NBA Betting Fans Agree: Most Underwhelming Champs of All Time

Posted by Alex Murphy on June 7, 2015 in

The accomplishment of winning all the way through the NBA playoffs to take the league title is a tremendous accomplishment, no matter which team accomplishes it. Over the years, though, there have been some teams that seemed more dominant than others, and there have also been some years when some teams didn’t seem like they had the stuff to carry home the Larry O’Brien Trophy – but they did it nonetheless. Let’s take a look at some of the less aesthetically impressive champions from past years that left a bad taste in most NBA betting fans’ mouths.

Detroit Pistons (1990)


This was the second title that the Pistons won in the late 1980s. Known as the “Bad Boys,” this squad was known for its physical defense. With people like John Salley, Dennis Rodman and Bill Laimbeer lurking in the middle, opposing offenses were often leery to penetrate the lane because of the physical punishment that the Detroit big men doled out. On offense, point guard Isiah Thomas had a variety of quality targets to whom he could pass the ball, such as Mark Aguirre, Joe Dumars, and Vinnie “The Microwave” Johnson. In 1988-89, the Pistons had won 63 games, but the 1989-90 edition was not as dominant, and the Finals matched them against a young Portland team with no Finals experience. The Pistons easily ran off a 4-1 series win.

Los Angeles Lakers (2002)


This team did feature two of the game’s best players ever in Kobe Bryant and Shaquille O’Neal, and one of the game’s best coaches in Phil Jackson. However, the NBA Finals were not a challenge for this crew, as the Eastern Conference only delivered a 52-win New Jersey Nets team that just barely dispatched a 49-win Boston Celtics crew in the finals. Shaquille O’Neal’s counterpart at center for the Nets?One Todd MacCulloch. The Lakers swept the series, but this wasn’t a challenging championship.

Houston Rockets (1995)


The Rockets entered the playoffs as the #6 seed out of the West, but that wasn’t really a cause for shame, as the league was loaded with primo talent, even after the departure of Michael Jordan. Rockets center Hakeem Olajuwon was one of the best centers of all time, and he would show it in these playoffs. The Rockets upset the 60-win franchise in Utah, which had Karl Malone and John Stockton, and then beat the Phoenix Suns, who featured Kevin Johnson and Charles Barkley. The Rockets then dispatched the David Robinson-led San Antonio Spurs, who had had the league’s best regular season record. In the Finals, the Rockets had the young Orlando Magic, who ran a youthful Shaquille O’Neal and Penny Hardaway out on the floor. While the title was impressive, this Rockets team was not one of the strongest champions of all time by any means.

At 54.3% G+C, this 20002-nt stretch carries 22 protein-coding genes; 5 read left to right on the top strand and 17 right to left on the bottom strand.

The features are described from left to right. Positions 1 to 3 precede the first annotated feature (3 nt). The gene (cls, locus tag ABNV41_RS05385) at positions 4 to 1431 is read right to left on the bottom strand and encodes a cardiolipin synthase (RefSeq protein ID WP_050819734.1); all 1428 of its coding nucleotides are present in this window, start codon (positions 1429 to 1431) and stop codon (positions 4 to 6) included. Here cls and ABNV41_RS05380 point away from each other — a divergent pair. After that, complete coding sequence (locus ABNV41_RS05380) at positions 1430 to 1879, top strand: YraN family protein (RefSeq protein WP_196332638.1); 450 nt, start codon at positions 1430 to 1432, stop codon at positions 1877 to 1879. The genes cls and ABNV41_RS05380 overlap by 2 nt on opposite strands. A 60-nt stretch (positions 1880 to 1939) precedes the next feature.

Portland Trail Blazers (1977)


When David Halberstam wrote The Breaks of the Game, his subject was this title team from Portland – the only time the Trail Blazers would ever win a title. This team had Bill Walton as its leader on the floor and Jack Ramsey as its coach. This was a true team, featuring tons of passing and always looking for a better shot. The NBA was also devoid of any dominating teams, and the 49 wins the Trail Blazers garnered during the regular season brought them the league’s fourth best record. The late 1970s featured some dilution of NBA talent, and no title is a better example of that than this Trail Blazer championship. It’s difficult to imagine any team in the modern era playing with the sort of team emphasis that these Blazers had, though.

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